Ellinwood Kansas was the heart of the heartland. You could stand on my grandmother’s porch and see miles of wheat fields rolling over gently sloping hills. Ellinwood is as small as it gets; no one locks their doors, they leave their keys in their cars and you will see children playing outside long after dark. When I visited Ellinwood in the summers of my childhood, I was in awe of their Harvest Festival and amazed by the number of people who stopped me in the street to ask me if I was a “Herter”. Generations of my family grew up in that small town, and still live there today, but it was the one woman from Ellinwood that I never met who's memory inspires my advocacy even today.
Then, in the early 1940’s while the men were fighting the Germans, my Grandma Herter was fighting the battle of racism in Ellinwood Kansas. A college graduate, and the only teacher for miles, Grandma Herter taught every day in a small one room school house far out in the country. From miles away children of all ages came to learn from her. The idea of “walking both ways barefoot in the snow” took on a literal meaning for many of the children in her K-12 grade classroom. Impressive as it may sound, a woman in the 1940’s teaching with a college degree, it wasn’t until one special school year that Grandma Herter’s courage was to make her nothing short of inspiring.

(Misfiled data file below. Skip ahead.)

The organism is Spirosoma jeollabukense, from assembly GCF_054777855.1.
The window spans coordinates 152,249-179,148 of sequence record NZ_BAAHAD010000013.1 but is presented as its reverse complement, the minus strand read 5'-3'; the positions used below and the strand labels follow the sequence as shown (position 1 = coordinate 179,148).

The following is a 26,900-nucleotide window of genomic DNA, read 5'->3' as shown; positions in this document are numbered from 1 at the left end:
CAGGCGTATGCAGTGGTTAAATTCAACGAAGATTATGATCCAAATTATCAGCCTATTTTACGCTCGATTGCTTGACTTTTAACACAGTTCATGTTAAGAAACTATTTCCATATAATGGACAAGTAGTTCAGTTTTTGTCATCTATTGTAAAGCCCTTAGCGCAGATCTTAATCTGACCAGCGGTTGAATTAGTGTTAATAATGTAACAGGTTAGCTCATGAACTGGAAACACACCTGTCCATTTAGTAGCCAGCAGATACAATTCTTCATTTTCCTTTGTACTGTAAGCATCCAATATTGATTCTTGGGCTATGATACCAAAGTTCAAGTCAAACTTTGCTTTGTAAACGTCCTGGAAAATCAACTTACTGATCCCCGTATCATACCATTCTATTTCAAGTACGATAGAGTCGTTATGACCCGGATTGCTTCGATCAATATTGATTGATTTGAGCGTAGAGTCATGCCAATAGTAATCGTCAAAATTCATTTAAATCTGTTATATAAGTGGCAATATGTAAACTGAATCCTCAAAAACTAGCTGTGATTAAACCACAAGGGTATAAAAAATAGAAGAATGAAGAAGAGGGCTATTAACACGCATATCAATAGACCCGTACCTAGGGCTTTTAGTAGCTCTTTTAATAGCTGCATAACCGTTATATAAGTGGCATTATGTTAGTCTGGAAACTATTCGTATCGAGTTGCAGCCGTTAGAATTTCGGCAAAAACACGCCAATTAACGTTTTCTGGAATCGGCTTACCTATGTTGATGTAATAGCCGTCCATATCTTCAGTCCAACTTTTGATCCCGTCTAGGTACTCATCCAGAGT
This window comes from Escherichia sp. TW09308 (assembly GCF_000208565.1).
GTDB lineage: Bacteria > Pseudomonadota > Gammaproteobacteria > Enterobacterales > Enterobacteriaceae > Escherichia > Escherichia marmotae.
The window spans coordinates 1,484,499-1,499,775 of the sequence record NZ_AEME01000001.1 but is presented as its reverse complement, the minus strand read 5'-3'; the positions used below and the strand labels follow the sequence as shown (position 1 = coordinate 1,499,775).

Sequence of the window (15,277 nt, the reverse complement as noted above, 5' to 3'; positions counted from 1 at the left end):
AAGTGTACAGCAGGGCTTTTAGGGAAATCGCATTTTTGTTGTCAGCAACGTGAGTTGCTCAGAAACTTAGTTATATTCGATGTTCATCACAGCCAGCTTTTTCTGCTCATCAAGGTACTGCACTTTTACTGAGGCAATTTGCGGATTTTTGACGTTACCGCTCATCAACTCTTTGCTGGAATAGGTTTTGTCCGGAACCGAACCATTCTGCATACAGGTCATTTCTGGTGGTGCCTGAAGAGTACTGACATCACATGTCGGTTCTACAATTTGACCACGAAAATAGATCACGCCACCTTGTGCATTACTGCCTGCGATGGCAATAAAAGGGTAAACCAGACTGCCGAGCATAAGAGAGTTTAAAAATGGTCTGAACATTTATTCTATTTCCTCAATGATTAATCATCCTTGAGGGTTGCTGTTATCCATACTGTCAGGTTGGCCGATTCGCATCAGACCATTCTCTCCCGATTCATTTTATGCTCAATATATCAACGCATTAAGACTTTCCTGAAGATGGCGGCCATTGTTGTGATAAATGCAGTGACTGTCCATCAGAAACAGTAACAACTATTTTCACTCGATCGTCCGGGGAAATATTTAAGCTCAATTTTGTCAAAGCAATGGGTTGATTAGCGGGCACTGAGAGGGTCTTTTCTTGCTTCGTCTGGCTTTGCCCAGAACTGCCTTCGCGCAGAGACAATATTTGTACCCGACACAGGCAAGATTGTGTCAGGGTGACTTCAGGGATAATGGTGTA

School was beginning in fall, as it does each year, and the rumors had already begun in this small rural town about the 'black' family that had moved nearby. Quite the scandal for its time, Ellinwood was far from being a diverse or multiracial community. And, in the 1940’s African America children were not allowed in all 'white' schools. But that didn't concern Grandma Herter.
So, that year the first day of school began, as it always does each fall, and the small old schoolhouse filled with students while Grandma Herter stood at the front of the old classroom, surveying those returning for another year, and patiently waiting for all of of the new students to be present before beginning.
But she never began that day. She just stood there. She stood there and waited for all of the students in her town to be present. Grandma Herter didn't accept that a child could not attend school simply because of the color of their skin. She stood in that classroom on that clear Kansas morning with conviction: as one woman against her town and its ignorance. That day she refused to teach until the all of the students, no matter their skin color, were brought to school to learn together. And it wasn't until they all arrived that the school year began.
I am inspired by my grandmother's dedication to children -- her children and those in her community. It is all too rare these days to see someone stand up for those that cannot stand up for themselves.
Her actions that day passed on a legacy to me that I continue to honor: Standing up for what is right, being the voice for those who have no voice, and loving -- truly loving -- every child.
Happy Mother's Day to all of the moms out there -- the mothers in this world that go above and beyond for their children, and all children.
Take a minute and visit Chynna, over at The Gift blog today, who is having her own tribute to mothers -- or "Mothers in leiu" -- so no matter how your role of mom came to be -- through birth, adoption, or the choice of another kind, please check out her beautiful article. Oh -- and she's giving away a gift card to Bath and Body Works. Who doesn't love that?
Happy Mother's Day!